Birds began to chirp again. Adam released his face from the sanctuary of his clammy hands, and picked up his pen to continue grading. Noah pushed himself off the bed and silently strolled into the kitchen, pausing, his heart beating faster as his knees struggled to stay straight, and his body struggled to not fall down hard on the clean, tiled floor. Sickly yellow wallpaper covered the walls, and the room began to spin, everything meshing together into what seemed to follow his every step. Noah lifted his foot doubtfully, and he gripped a dining room chair to help his balance. Soon enough a crash emanated from the kitchen, and Adam got up so fast that his own chair fell to the floor.

Blood was dribbling from Noah's head, staining his messy dark hair as it adulterated the unblinking white floor. His nose felt smushed, and his wrists shook as he pressed them against the ground in an effort to get up. Stop trying, stop trying, stop trying to move. The voice got louder each second, and soon the frantic yelling seemed to be everywhere, filling the room, bouncing off the walls and against his head, against his body, smashing his back, trying to force him back down to the floor.

The frantic yelling was then gone, and now instead of his wrists, everything shook. Noah was rocked back and forth, and arms wrapped around his bruised chest. Muffled commands were whispered in his ear, the voice they belonged to breaking as they became more adamant, more demanding. The voice tried to sound angry, but instead it sounded wet, it sounded tired and strained. Noah kept rocking back and forth. His eyes tried to flutter open, but his eyelids felt so heavy, as if weights were tied to his eyelashes and rested on the floor. The chirping of birds remained clear and crisp, and the sound still stung his ears.


The comforter burned his skin, and as the darkness threw itself at his eyes and flooded his senses, Noah whipped his hands out from the blanket and sat up, feeling as if sweat had soaked through his skin and slid harshly against his bones. Painfully his stomach growled, and he glanced longingly at the kitchen, so few yards away. His ankle twitched under the blanket, and his barefoot slid off the bed and banged on the floor when it fell. His fingers bunched up the blanket so the air would hit it, and he almost let out an ecstatic moan when the coldness embraced his burning leg.

As well as being refreshingly cool, at the same time the air suffocated him, playfully tickling the exposed areas of his body before climbing up to his neck and poking at it softly, and then harder, and then, as if with a stick, attacking his neck harshly, sticking itself almost inside of his skin and jamming itself inside his throat. Noah gasped and ripped the blanket off himself, hopping off the bed and onto the itchy rug. He could hear Adam gently snoring from the other room, the door halfway open. He couldn't make out the large, neon green numbers that gleamed from the other side of the room, and he didn't bother to try to.

Almost every night Noah was awoken by his body telling him that something was wrong, that he couldn't go to sleep while something was wrong. Tonight his body told him that he was being scorched alive, and the only way to solve this problem was to fill his already full stomach. Noah winced, and decided against eating, although it took all his strength to not double over from hunger pains. Instead he reached for the translucent orange bottle that possessed a large sticker with his name in big letters. Two bottles sat next to one another. He turned on the light, and winced.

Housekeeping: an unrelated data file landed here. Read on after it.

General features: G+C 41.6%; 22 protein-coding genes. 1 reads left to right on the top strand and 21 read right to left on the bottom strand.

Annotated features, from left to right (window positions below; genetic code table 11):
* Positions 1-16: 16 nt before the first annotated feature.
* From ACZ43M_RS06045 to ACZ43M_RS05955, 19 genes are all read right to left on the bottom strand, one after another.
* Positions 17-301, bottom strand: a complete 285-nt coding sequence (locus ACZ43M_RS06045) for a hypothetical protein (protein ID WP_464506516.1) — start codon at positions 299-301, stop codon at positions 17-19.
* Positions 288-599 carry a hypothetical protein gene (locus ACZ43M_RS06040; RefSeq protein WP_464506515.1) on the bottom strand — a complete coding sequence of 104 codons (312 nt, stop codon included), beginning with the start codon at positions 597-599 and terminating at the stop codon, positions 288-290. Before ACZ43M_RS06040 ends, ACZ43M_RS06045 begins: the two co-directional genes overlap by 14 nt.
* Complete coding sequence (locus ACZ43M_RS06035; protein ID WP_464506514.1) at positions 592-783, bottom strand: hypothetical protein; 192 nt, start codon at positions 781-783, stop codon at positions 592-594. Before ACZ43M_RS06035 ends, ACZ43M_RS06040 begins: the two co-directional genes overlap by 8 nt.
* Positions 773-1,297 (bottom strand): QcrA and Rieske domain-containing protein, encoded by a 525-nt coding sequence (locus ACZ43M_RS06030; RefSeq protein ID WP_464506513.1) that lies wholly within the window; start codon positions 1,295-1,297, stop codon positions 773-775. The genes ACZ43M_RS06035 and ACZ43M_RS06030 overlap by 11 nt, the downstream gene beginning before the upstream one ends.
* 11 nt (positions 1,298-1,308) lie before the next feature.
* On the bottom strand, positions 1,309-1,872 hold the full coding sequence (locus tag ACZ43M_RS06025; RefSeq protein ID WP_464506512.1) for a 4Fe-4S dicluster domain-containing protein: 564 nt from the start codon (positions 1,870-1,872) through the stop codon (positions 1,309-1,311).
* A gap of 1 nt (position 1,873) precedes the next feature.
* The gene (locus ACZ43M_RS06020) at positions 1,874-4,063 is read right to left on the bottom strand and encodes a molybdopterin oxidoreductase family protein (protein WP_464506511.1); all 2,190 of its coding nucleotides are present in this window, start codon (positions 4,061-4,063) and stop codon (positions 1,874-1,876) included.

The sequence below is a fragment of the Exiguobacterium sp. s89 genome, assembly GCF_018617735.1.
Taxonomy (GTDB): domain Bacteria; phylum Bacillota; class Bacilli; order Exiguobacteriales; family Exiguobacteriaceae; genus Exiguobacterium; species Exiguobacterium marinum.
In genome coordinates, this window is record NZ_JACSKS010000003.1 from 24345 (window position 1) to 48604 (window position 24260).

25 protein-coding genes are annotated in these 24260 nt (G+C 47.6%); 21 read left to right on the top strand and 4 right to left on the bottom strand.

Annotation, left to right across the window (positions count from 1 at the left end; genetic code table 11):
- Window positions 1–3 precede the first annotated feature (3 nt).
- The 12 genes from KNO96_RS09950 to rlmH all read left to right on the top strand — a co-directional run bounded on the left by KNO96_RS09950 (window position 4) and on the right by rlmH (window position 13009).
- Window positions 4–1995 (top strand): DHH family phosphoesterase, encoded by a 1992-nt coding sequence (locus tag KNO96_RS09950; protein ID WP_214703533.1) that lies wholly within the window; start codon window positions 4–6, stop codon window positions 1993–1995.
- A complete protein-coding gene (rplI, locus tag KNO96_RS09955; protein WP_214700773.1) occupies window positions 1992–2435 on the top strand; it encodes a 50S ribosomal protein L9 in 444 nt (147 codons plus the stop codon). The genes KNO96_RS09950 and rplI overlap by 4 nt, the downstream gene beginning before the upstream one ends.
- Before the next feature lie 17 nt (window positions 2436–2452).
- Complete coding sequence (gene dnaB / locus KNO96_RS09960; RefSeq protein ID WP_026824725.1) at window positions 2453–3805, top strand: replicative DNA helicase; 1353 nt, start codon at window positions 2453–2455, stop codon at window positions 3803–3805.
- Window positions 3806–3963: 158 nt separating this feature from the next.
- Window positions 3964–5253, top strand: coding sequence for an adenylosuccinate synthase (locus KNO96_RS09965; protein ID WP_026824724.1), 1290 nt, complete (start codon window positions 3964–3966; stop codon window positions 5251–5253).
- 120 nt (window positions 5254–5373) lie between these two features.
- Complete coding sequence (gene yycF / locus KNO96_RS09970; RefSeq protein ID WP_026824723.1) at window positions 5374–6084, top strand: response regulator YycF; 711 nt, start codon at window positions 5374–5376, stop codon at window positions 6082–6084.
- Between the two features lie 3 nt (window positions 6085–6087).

His eyes adjusted to the unwelcome brightness, and he squinted his eyes as he raised one of the bottles to his eyes. Definitely not what he needed right now. He wrapped his fingers around the second orange bottle and, hastily reading the label, unscrewed the cap and shoved two pills between his lips, downing the bottle of water that always sat next to his bed. The pills smoothly sunk down his throat, and tiredly he dropped the water bottle back onto his night table and clicked off the light. The darkness again surrounded him, and he slid back under the covers, closing his eyes and letting the blackness take a hold of him.


So much tapping. He couldn't stop. His fingers couldn't stop moving. They kept tapping the table, tapping and tapping and his fingertips ached from the constant drumming of the hard wood. Adam would offer him coffee as usual, but Noah looked like he was about to cry. Soon he lifted his hand from the table, and Noah's wrist shook relentlessly, his entire hand wildly shaking back and forth. He bit his lip and slammed his hand back down, only to find the sensation that darted up and down his hand unbearable.

"WhatdoIdoAdamwhatdoIdo?" He spluttered, and Adam took a step back, the steam from his coffee dissolving before it reached the ceiling. His eyes, at this hour usually half open and drowsy, were wide, and gleaming with confusion on what to do. Noah breathed in heavily, and breathed out, and sat there calmly for a couple of seconds before leaping out of the chair, almost ramming his head into the wall as he gripped it, gritting his teeth. His forehead slowly dropped against the wall, and the shadows cast around his face hid the trembling of his lips. Not a second time.

Adam shifted his weight from one foot to the other. He looked down at his coffee, as if it would tell him what to do. "The doctor said after a couple of minutes it will wear down, and you'll be fine," he reassured, but when he looked up at him, the bloodless visage and the wildly frightened eyes unexpectedly made his heart skip a beat, and never before had he more desperately wanted to believe a doctor.